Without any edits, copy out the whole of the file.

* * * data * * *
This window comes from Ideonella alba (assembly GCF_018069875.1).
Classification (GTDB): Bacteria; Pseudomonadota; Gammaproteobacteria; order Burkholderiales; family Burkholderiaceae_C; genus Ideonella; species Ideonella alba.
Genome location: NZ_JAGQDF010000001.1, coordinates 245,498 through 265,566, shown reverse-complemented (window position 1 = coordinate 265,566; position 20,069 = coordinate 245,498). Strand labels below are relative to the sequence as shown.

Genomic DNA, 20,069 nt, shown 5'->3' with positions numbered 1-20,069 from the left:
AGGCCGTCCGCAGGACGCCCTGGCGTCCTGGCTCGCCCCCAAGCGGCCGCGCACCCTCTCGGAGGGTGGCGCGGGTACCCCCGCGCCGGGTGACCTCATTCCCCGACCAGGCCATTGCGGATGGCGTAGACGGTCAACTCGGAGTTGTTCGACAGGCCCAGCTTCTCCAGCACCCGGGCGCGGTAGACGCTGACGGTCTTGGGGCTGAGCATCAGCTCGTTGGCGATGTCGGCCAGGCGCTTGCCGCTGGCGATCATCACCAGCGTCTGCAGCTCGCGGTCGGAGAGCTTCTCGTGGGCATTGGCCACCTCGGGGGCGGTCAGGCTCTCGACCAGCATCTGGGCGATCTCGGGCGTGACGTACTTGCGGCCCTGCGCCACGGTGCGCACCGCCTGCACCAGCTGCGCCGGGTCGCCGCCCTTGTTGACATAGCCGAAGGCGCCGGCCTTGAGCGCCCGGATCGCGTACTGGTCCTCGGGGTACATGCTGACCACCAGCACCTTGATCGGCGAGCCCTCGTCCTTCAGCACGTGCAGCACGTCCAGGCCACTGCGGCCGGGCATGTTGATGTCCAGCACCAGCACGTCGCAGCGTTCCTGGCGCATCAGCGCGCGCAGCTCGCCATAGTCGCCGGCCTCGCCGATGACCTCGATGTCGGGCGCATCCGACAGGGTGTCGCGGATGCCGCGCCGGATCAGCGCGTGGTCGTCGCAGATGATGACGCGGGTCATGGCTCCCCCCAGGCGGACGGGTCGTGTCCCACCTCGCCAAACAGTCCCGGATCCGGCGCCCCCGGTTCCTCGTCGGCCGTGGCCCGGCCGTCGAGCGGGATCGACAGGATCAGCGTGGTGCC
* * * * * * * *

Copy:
This window comes from Ideonella alba (assembly GCF_018069875.1).
Classification (GTDB): Bacteria; Pseudomonadota; Gammaproteobacteria; order Burkholderiales; family Burkholderiaceae_C; genus Ideonella; species Ideonella alba.
Genome location: NZ_JAGQDF010000001.1, coordinates 245,498 through 265,566, shown reverse-complemented (window position 1 = coordinate 265,566; position 20,069 = coordinate 245,498). Strand labels below are relative to the sequence as shown.

Genomic DNA, 20,069 nt, shown 5'->3' with positions numbered 1-20,069 from the left:
AGGCCGTCCGCAGGACGCCCTGGCGTCCTGGCTCGCCCCCAAGCGGCCGCGCACCCTCTCGGAGGGTGGCGCGGGTACCCCCGCGCCGGGTGACCTCATTCCCCGACCAGGCCATTGCGGATGGCGTAGACGGTCAACTCGGAGTTGTTCGACAGGCCCAGCTTCTCCAGCACCCGGGCGCGGTAGACGCTGACGGTCTTGGGGCTGAGCATCAGCTCGTTGGCGATGTCGGCCAGGCGCTTGCCGCTGGCGATCATCACCAGCGTCTGCAGCTCGCGGTCGGAGAGCTTCTCGTGGGCATTGGCCACCTCGGGGGCGGTCAGGCTCTCGACCAGCATCTGGGCGATCTCGGGCGTGACGTACTTGCGGCCCTGCGCCACGGTGCGCACCGCCTGCACCAGCTGCGCCGGGTCGCCGCCCTTGTTGACATAGCCGAAGGCGCCGGCCTTGAGCGCCCGGATCGCGTACTGGTCCTCGGGGTACATGCTGACCACCAGCACCTTGATCGGCGAGCCCTCGTCCTTCAGCACGTGCAGCACGTCCAGGCCACTGCGGCCGGGCATGTTGATGTCCAGCACCAGCACGTCGCAGCGTTCCTGGCGCATCAGCGCGCGCAGCTCGCCATAGTCGCCGGCCTCGCCGATGACCTCGATGTCGGGCGCATCCGACAGGGTGTCGCGGATGCCGCGCCGGATCAGCGCGTGGTCGTCGCAGATGATGACGCGGGTCATGGCTCCCCCCAGGCGGACGGGTCGTGTCCCACCTCGCCAAACAGTCCCGGATCCGGCGCCCCCGGTTCCTCGTCGGCCGTGGCCCGGCCGTCGAGCGGGATCGACAGGATCAGCGTGGTGCC